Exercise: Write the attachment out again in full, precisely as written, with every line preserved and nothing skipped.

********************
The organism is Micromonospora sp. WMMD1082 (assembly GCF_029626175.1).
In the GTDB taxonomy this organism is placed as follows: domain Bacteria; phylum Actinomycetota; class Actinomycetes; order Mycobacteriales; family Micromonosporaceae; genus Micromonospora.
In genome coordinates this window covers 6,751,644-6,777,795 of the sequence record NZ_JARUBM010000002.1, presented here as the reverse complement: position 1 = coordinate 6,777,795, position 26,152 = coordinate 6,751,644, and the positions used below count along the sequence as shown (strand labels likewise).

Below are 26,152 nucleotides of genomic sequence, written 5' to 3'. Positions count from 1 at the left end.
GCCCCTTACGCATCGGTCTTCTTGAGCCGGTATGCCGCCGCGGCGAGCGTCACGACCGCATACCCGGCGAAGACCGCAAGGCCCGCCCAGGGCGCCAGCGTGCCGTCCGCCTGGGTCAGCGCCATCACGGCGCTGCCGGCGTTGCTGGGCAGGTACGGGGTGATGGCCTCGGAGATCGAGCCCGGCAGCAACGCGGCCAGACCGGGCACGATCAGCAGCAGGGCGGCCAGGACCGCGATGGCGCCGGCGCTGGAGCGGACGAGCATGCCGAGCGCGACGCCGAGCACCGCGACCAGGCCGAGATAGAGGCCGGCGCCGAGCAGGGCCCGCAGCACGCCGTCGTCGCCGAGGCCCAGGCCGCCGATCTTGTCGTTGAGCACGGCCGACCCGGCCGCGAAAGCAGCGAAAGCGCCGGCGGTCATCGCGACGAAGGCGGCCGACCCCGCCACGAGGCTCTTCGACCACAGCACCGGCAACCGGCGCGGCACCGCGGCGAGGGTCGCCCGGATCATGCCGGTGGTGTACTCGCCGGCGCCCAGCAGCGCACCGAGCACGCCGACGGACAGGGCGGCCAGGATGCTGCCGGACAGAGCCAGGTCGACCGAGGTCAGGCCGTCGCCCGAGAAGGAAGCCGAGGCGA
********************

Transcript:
The organism is Micromonospora sp. WMMD1082 (assembly GCF_029626175.1).
In the GTDB taxonomy this organism is placed as follows: domain Bacteria; phylum Actinomycetota; class Actinomycetes; order Mycobacteriales; family Micromonosporaceae; genus Micromonospora.
In genome coordinates this window covers 6,751,644-6,777,795 of the sequence record NZ_JARUBM010000002.1, presented here as the reverse complement: position 1 = coordinate 6,777,795, position 26,152 = coordinate 6,751,644, and the positions used below count along the sequence as shown (strand labels likewise).

Below are 26,152 nucleotides of genomic sequence, written 5' to 3'. Positions count from 1 at the left end.
GCCCCTTACGCATCGGTCTTCTTGAGCCGGTATGCCGCCGCGGCGAGCGTCACGACCGCATACCCGGCGAAGACCGCAAGGCCCGCCCAGGGCGCCAGCGTGCCGTCCGCCTGGGTCAGCGCCATCACGGCGCTGCCGGCGTTGCTGGGCAGGTACGGGGTGATGGCCTCGGAGATCGAGCCCGGCAGCAACGCGGCCAGACCGGGCACGATCAGCAGCAGGGCGGCCAGGACCGCGATGGCGCCGGCGCTGGAGCGGACGAGCATGCCGAGCGCGACGCCGAGCACCGCGACCAGGCCGAGATAGAGGCCGGCGCCGAGCAGGGCCCGCAGCACGCCGTCGTCGCCGAGGCCCAGGCCGCCGATCTTGTCGTTGAGCACGGCCGACCCGGCCGCGAAAGCAGCGAAAGCGCCGGCGGTCATCGCGACGAAGGCGGCCGACCCCGCCACGAGGCTCTTCGACCACAGCACCGGCAACCGGCGCGGCACCGCGGCGAGGGTCGCCCGGATCATGCCGGTGGTGTACTCGCCGGCGCCCAGCAGCGCACCGAGCACGCCGACGGACAGGGCGGCCAGGATGCTGCCGGACAGAGCCAGGTCGACCGAGGTCAGGCCGTCGCCCGAGAAGGAAGCCGAGGCGA